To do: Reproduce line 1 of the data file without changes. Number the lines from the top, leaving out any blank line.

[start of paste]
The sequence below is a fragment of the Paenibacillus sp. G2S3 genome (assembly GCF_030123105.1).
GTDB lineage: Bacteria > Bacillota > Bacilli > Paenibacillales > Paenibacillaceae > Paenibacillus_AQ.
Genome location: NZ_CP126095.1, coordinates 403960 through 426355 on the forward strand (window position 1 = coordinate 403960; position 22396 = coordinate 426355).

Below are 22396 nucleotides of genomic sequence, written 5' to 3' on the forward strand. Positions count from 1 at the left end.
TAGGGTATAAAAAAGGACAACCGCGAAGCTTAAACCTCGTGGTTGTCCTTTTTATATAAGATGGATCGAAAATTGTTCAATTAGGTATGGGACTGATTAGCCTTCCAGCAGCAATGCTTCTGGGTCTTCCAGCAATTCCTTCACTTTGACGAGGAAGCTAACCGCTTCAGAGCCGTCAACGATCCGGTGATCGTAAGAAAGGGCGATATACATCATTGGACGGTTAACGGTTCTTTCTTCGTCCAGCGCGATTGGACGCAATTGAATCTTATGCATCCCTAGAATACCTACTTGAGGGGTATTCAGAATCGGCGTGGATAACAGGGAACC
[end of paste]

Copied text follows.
The sequence below is a fragment of the Paenibacillus sp. G2S3 genome (assembly GCF_030123105.1).